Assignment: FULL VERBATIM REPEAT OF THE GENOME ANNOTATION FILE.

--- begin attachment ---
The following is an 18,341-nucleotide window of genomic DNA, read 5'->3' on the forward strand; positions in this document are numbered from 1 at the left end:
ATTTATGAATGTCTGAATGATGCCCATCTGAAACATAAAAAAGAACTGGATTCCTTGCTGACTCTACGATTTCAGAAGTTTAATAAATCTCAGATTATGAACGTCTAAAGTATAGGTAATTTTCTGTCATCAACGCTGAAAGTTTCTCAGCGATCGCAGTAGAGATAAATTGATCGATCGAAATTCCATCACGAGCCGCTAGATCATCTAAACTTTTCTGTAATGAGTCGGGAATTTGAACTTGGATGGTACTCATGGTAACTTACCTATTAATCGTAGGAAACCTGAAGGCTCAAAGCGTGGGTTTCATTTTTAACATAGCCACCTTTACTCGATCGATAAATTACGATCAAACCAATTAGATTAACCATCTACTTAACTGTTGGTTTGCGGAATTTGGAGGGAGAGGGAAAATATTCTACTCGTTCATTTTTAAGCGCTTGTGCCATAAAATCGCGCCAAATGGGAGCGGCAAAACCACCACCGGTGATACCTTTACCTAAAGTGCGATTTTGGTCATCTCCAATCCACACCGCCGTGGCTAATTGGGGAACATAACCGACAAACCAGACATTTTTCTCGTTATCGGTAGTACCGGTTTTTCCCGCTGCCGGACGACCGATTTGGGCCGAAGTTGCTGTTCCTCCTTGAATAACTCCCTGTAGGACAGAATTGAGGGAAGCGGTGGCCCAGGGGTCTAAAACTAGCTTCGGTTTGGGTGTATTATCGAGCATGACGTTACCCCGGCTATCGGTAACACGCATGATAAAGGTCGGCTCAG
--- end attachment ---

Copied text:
The following is an 18,341-nucleotide window of genomic DNA, read 5'->3' on the forward strand; positions in this document are numbered from 1 at the left end:
ATTTATGAATGTCTGAATGATGCCCATCTGAAACATAAAAAAGAACTGGATTCCTTGCTGACTCTACGATTTCAGAAGTTTAATAAATCTCAGATTATGAACGTCTAAAGTATAGGTAATTTTCTGTCATCAACGCTGAAAGTTTCTCAGCGATCGCAGTAGAGATAAATTGATCGATCGAAATTCCATCACGAGCCGCTAGATCATCTAAACTTTTCTGTAATGAGTCGGGAATTTGAACTTGGATGGTACTCATGGTAACTTACCTATTAATCGTAGGAAACCTGAAGGCTCAAAGCGTGGGTTTCATTTTTAACATAGCCACCTTTACTCGATCGATAAATTACGATCAAACCAATTAGATTAACCATCTACTTAACTGTTGGTTTGCGGAATTTGGAGGGAGAGGGAAAATATTCTACTCGTTCATTTTTAAGCGCTTGTGCCATAAAATCGCGCCAAATGGGAGCGGCAAAACCACCACCGGTGATACCTTTACCTAAAGTGCGATTTTGGTCATCTCCAATCCACACCGCCGTGGCTAATTGGGGAACATAACCGACAAACCAGACATTTTTCTCGTTATCGGTAGTACCGGTTTTTCCCGCTGCCGGACGACCGATTTGGGCCGAAGTTGCTGTTCCTCCTTGAATAACTCCCTGTAGGACAGAATTGAGGGAAGCGGTGGCCCAGGGGTCTAAAACTAGCTTCGGTTTGGGTGTATTATCGAGCATGACGTTACCCCGGCTATCGGTAACACGCATGATAAAGGTCGGCTCAG